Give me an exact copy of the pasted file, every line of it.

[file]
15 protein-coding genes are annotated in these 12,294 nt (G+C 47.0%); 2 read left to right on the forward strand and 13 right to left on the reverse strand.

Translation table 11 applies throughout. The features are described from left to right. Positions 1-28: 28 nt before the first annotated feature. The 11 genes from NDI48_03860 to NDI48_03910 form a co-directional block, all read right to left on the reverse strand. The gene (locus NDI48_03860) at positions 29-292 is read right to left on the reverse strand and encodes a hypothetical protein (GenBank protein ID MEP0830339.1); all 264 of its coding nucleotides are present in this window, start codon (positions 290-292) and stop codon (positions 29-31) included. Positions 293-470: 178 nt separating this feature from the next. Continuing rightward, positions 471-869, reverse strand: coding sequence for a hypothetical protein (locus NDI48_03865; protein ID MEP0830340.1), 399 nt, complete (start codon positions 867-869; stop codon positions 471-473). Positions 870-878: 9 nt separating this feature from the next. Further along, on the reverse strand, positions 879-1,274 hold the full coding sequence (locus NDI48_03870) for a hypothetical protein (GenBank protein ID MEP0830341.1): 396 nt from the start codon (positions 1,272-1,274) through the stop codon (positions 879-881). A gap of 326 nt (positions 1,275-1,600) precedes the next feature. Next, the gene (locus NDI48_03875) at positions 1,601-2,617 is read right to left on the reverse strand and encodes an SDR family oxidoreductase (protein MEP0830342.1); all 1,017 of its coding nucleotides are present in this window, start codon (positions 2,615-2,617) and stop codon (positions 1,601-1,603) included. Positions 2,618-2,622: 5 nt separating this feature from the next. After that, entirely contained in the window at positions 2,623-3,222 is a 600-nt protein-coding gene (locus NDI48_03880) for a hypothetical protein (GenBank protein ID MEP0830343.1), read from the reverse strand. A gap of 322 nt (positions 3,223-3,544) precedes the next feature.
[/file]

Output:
15 protein-coding genes are annotated in these 12,294 nt (G+C 47.0%); 2 read left to right on the forward strand and 13 right to left on the reverse strand.

Translation table 11 applies throughout. The features are described from left to right. Positions 1-28: 28 nt before the first annotated feature. The 11 genes from NDI48_03860 to NDI48_03910 form a co-directional block, all read right to left on the reverse strand. The gene (locus NDI48_03860) at positions 29-292 is read right to left on the reverse strand and encodes a hypothetical protein (GenBank protein ID MEP0830339.1); all 264 of its coding nucleotides are present in this window, start codon (positions 290-292) and stop codon (positions 29-31) included. Positions 293-470: 178 nt separating this feature from the next. Continuing rightward, positions 471-869, reverse strand: coding sequence for a hypothetical protein (locus NDI48_03865; protein ID MEP0830340.1), 399 nt, complete (start codon positions 867-869; stop codon positions 471-473). Positions 870-878: 9 nt separating this feature from the next. Further along, on the reverse strand, positions 879-1,274 hold the full coding sequence (locus NDI48_03870) for a hypothetical protein (GenBank protein ID MEP0830341.1): 396 nt from the start codon (positions 1,272-1,274) through the stop codon (positions 879-881). A gap of 326 nt (positions 1,275-1,600) precedes the next feature. Next, the gene (locus NDI48_03875) at positions 1,601-2,617 is read right to left on the reverse strand and encodes an SDR family oxidoreductase (protein MEP0830342.1); all 1,017 of its coding nucleotides are present in this window, start codon (positions 2,615-2,617) and stop codon (positions 1,601-1,603) included. Positions 2,618-2,622: 5 nt separating this feature from the next. After that, entirely contained in the window at positions 2,623-3,222 is a 600-nt protein-coding gene (locus NDI48_03880) for a hypothetical protein (GenBank protein ID MEP0830343.1), read from the reverse strand. A gap of 322 nt (positions 3,223-3,544) precedes the next feature.